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An Echo of War

Grant Blackwood

Average Review Rating Average Rating 8/10 (2 Reviews)
Book Details

Publisher : Jove Books

Published : 2003

Copyright : Grant Blackwood 2003

ISBN-10 : PB 0-515-13583-6
ISBN-13 : PB 978-0-515-13583-1

Publisher's Write-Up

Dinaric Alps, Bosnian region of Austrian Hungarian Empire, 1918. Four Allied soldiers stumble across a biological weapon that could destroy the world - and take a vow to keep it falling into the wrong hands. Ever since, the deadly substance, code-named Kestrel, has been guarded by the descendents of those four men – each with the mission of keeping its existence a secret.

Chesapeake, Bay, August 2003. The wife of former CIA director Jonathon Root has been kidnapped - and no one except Root himself knows who carried out the crime or why. His father had been one of the soldiers responsible for stealing Kestrel - and now a group of Bosnian terrorists are trying to force Root to hand it over.

Enter agent Briggs Tanner. His mission: follow a trail through the Alps, to the heart of where it all began - before millions of lives are lost.

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Reader Reviews

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Review by Chrissi (260204) Rating (7/10)
Review by Alma (130104) Rating (8/10)

Review by Chrissi
Rating 7/10
An Echo of War is the third outing for Briggs Tanner in a thriller in the mould of Jack Higgins. He becomes involved on a personal matter and becomes wrapped up in a case spread across a kidnapping in America and a missing girl in Europe.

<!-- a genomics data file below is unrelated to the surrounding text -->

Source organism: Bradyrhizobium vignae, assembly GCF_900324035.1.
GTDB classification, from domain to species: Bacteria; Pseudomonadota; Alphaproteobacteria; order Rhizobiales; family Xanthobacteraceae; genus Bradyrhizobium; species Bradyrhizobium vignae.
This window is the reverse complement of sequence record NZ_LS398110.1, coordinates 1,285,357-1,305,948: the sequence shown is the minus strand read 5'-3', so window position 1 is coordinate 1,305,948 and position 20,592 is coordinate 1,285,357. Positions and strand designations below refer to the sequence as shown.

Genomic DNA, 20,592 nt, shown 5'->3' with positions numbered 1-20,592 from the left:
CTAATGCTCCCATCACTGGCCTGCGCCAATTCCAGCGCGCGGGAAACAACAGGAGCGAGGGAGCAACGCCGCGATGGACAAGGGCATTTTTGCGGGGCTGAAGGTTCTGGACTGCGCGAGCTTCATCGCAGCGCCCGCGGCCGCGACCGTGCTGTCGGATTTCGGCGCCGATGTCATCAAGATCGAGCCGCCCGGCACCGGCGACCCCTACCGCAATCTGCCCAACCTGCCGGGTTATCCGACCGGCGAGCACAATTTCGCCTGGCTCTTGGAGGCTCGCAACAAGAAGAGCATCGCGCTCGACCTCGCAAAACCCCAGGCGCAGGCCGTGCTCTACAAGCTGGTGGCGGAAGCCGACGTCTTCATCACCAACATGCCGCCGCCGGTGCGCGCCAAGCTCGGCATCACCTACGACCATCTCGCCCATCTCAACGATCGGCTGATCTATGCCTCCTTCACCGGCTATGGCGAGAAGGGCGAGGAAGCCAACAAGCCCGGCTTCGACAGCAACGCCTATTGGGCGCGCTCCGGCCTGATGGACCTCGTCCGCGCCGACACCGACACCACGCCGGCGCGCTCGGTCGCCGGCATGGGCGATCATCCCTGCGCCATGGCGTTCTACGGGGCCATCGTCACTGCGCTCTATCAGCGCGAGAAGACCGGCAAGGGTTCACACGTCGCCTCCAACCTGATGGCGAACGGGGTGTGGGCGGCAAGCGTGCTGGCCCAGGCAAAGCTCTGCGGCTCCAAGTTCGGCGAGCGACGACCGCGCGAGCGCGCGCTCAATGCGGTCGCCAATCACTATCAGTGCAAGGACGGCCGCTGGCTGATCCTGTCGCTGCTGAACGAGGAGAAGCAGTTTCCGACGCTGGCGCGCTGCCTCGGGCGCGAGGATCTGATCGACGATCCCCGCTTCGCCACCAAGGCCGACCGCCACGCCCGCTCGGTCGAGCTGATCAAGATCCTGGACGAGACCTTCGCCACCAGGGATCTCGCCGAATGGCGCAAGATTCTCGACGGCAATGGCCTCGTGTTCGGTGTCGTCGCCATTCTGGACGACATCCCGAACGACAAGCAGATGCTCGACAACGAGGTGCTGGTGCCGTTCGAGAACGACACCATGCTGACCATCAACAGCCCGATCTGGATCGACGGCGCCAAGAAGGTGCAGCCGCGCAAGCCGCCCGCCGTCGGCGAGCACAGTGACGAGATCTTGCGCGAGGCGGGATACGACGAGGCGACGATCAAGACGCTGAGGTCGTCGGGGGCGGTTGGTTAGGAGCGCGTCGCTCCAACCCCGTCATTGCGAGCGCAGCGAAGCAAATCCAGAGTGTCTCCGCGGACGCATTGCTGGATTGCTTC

The intertwined plots revolve around a deadly biological weapon code named Kestrel hidden during the first world war by a group of men who felt that no-one could be trusted with its assume power. They hid this weapon and swore to keep it safe away from anyone who might seek to use it.

Unfortunately it would appear that either one of the ancestors of those brave men or someone outside their circle now has the secret of the resting place of the weapon and now seeks to find and use it. Ostensibly it is Bosnian terrorists trying to obtain the secret by kidnapping the wife of one of the descendents of the original group, but this man is the former CIA director Jonathan Root.

The book is well written with an interesting plot and neat, tight writing. That it is Tanner’s third outing would indicate that the author is building a following that like his style and are buying his books. It is nice to read books with an established character, and I shall keep an eye out for the previous two books, The End of Enemies and The Wall of Night.

Like Alma, I quite enjoyed the book, it flows well, and although the you will probably guess one of the plot lines, it won’t spoil your reading as you wait to see if you were right or not.
Chrissi (26th February 2004)

Review by Alma
Rating 8/10
An accidentally discovered biological weapon code-named Kestrel is found by a group of four allied soldiers in 1918 who vow to keep it secret to protect the world.

The secret is handed safely from generation to generation for 80 years but now terrorists have kidnapped the wife of former CIA Director Jonathon Root (one of the descendents of the original group of four) to try to force him to release the secret of Kestrel. Briggs Tanner, a former Agent looking for his god-daughter becomes involved and must figure out who it is and how to stop them.

The story is very good with fast moving writing picking up speed towards the twisting climax. The main characters, Tanner and Cahil are reminiscent of Clive Cussler’s characters Dirk Pitt and Al Giordino, inventive and able, they are not easily deterred from their quest. I will certainly be looking out for Grant Blackwood’s previous Briggs Tanner novels The End of Enemies and The Wall of Night.
Alma (13th January 2004)

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